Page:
These are awards from foundations or government organisations that might be restricted to specific uses. Your organisation may need to submit proof to these funders that you’re using grant money appropriately.
If you provide services through government programs or other affiliates, your contract should outline how much income you’ll receive for each project or offering.
Fundraising events like an annual gala or giving days can make up a big portion of your nonprofit’s revenue.
💁🏽♀️ Members or Monthly Giving
A membership program or regular giving option creates a consistent stream of income from your donor base.
🏷 Sales of Products or Services
Some nonprofit organisations generate income by selling products or services. Depending on your organisation’s mission, your staff, volunteers, or program participants might lend a helping hand to provide these products or services.
Expenses are all of the ways your organisation spends money. Don’t forget that startup fees can make a big difference in addition to regular operating expenses for the first year or two that your organisation is up and running.
Staff salary, training, benefits, employee taxes, and volunteer appreciation are all expenses related to personnel.
Even if you don’t have a building, you likely have some costs related to your workspace. These might include rent, utilities, maintenance, and parking for your office or event venues.
⌨️ Administrative Expenses
What are the basic business tools your organisation needs to function? Office supplies, printed marketing materials, and swag might fall under administrative expenses, along with technology such as a payment processor, credit transaction fees, scheduling, or accounting software.
🧾 Program Expenses
Every organisation has program expenses, but they look very different depending on what your organisation does. For example, an arts nonprofit might have a program budget that includes art supplies or musical instruments. Program budgets at an environmental nonprofit could include cleaning supplies, trash bags, and equipment rentals.
📣 Marketing and Fundraising Expenses
How does your organisation get the word out about what you do? The marketing and fundraising category may include campaign expenses, website fees, marketing tools and software, ads on social media and in traditional outlets, conference and travel expenses, and grant writing if it isn’t covered under personnel.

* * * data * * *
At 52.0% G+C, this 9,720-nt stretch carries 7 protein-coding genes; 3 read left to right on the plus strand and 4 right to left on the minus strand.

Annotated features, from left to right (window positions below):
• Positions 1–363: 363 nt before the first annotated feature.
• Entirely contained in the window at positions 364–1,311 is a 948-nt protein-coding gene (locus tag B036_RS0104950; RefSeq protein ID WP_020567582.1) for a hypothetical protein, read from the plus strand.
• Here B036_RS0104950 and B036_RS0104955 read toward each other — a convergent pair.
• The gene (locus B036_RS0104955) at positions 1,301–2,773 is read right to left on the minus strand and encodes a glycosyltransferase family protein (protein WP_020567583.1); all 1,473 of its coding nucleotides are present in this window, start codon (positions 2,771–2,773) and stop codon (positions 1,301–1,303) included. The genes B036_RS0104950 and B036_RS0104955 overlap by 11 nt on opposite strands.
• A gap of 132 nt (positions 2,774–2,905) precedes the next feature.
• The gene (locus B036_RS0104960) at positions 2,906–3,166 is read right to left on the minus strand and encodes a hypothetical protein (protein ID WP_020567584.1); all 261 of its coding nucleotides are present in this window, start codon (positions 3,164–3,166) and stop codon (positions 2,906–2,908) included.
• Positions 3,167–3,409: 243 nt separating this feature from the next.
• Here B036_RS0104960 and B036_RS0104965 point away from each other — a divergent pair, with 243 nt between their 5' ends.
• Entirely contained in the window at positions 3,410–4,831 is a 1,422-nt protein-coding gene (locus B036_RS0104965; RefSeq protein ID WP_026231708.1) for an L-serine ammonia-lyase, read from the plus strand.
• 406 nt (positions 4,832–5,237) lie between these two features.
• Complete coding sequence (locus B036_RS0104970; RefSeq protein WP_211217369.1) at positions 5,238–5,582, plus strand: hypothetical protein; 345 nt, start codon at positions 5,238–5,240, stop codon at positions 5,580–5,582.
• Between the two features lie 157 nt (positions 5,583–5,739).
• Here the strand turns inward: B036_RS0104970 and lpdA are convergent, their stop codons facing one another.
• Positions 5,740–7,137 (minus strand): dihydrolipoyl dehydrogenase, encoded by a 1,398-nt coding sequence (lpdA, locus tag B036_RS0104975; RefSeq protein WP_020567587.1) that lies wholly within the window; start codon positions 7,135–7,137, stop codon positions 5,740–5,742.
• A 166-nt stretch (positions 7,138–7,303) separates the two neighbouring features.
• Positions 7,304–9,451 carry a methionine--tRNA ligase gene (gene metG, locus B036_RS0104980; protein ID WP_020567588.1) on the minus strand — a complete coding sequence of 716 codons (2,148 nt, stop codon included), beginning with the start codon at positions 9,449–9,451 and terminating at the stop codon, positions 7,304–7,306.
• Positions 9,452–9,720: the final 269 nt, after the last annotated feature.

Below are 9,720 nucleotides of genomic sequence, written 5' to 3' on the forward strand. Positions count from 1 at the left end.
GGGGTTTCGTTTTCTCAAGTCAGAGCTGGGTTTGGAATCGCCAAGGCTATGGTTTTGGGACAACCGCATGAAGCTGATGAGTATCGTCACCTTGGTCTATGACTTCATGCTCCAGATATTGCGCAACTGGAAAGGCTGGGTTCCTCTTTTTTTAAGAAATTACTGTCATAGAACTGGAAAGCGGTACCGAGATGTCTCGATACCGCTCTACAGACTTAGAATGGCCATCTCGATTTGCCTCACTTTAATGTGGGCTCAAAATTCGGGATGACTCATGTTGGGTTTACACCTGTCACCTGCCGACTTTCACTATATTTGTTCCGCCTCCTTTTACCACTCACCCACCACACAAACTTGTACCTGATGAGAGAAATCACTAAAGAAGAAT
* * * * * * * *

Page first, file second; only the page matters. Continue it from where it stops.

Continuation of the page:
Guidelines for Estimating Nonprofit Budget Items
If you’re an established nonprofit, review past financial records to see how much you’ve spent on specific budget items. Better yet, if you have access to a reporting suite like Raisely’s, you can slice and dice your data to look at income from specific time periods or campaigns.
But if you’re still in the startup phase, estimating realistic dollar amounts might take some research. One tip: Look at annual reports from similar organisations to see what kinds of revenue and expenses they’re working with.
Instead of going for a perfect balance, match your fundraising goals with impact goals. What can you accomplish with the money, volunteers, and other resources you already have? How much would you like to accomplish, and how can you get the additional funds you need?
Think about what you can realistically do and set stretch goals in case things go better than expected. What will you do with any extra funds that come in?
Remember, each quarter and each month might look very different — that’s normal! The month of your annual gala may bring in a lot of income, so it’s okay if other months bring in less. It might be helpful to think ahead to what the first quarter of the following year will look like.
Get started with a nonprofit budget template
We created this simple nonprofit budget template so you can start plugging in your numbers and planning your budget. Feel free to change up the categories to fit your organisation better. You can also start from scratch with a fresh Excel spreadsheet to create your own customised template. You’re well on your way to keeping your nonprofit in good financial health!
Do you have the data you need from past online fundraisers? Join Raisely for free to create online campaigns and market them, accept payments, and create detailed reports all in one place.
Kelsey Hoff is a content marketing specialist, freelance writer, blogger, and poet. She creates emotionally intelligent content that “listens first” for effective, ethical thought leadership.